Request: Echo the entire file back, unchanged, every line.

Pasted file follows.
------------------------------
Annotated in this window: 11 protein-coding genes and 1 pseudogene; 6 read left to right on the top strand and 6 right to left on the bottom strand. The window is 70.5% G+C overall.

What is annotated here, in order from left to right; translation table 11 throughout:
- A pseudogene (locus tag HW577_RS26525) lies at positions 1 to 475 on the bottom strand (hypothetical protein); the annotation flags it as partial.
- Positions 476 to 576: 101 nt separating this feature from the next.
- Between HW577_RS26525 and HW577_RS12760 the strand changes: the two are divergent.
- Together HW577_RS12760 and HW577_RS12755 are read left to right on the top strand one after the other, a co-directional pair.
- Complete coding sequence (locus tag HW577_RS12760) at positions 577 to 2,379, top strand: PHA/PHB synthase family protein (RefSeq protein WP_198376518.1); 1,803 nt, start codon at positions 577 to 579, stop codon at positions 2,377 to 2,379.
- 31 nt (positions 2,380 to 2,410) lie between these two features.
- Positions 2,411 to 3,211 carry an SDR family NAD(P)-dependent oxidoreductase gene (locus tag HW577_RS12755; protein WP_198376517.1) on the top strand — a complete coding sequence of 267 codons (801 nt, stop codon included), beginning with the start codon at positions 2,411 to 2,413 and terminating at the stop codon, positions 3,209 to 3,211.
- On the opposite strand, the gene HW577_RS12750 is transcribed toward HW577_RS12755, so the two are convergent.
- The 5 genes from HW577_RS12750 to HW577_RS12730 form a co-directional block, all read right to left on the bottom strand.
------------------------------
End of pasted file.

Annotated in this window: 11 protein-coding genes and 1 pseudogene; 6 read left to right on the top strand and 6 right to left on the bottom strand. The window is 70.5% G+C overall.

What is annotated here, in order from left to right; translation table 11 throughout:
- A pseudogene (locus tag HW577_RS26525) lies at positions 1 to 475 on the bottom strand (hypothetical protein); the annotation flags it as partial.
- Positions 476 to 576: 101 nt separating this feature from the next.
- Between HW577_RS26525 and HW577_RS12760 the strand changes: the two are divergent.
- Together HW577_RS12760 and HW577_RS12755 are read left to right on the top strand one after the other, a co-directional pair.
- Complete coding sequence (locus tag HW577_RS12760) at positions 577 to 2,379, top strand: PHA/PHB synthase family protein (RefSeq protein WP_198376518.1); 1,803 nt, start codon at positions 577 to 579, stop codon at positions 2,377 to 2,379.
- 31 nt (positions 2,380 to 2,410) lie between these two features.
- Positions 2,411 to 3,211 carry an SDR family NAD(P)-dependent oxidoreductase gene (locus tag HW577_RS12755; protein WP_198376517.1) on the top strand — a complete coding sequence of 267 codons (801 nt, stop codon included), beginning with the start codon at positions 2,411 to 2,413 and terminating at the stop codon, positions 3,209 to 3,211.
- On the opposite strand, the gene HW577_RS12750 is transcribed toward HW577_RS12755, so the two are convergent.
- The 5 genes from HW577_RS12750 to HW577_RS12730 form a co-directional block, all read right to left on the bottom strand.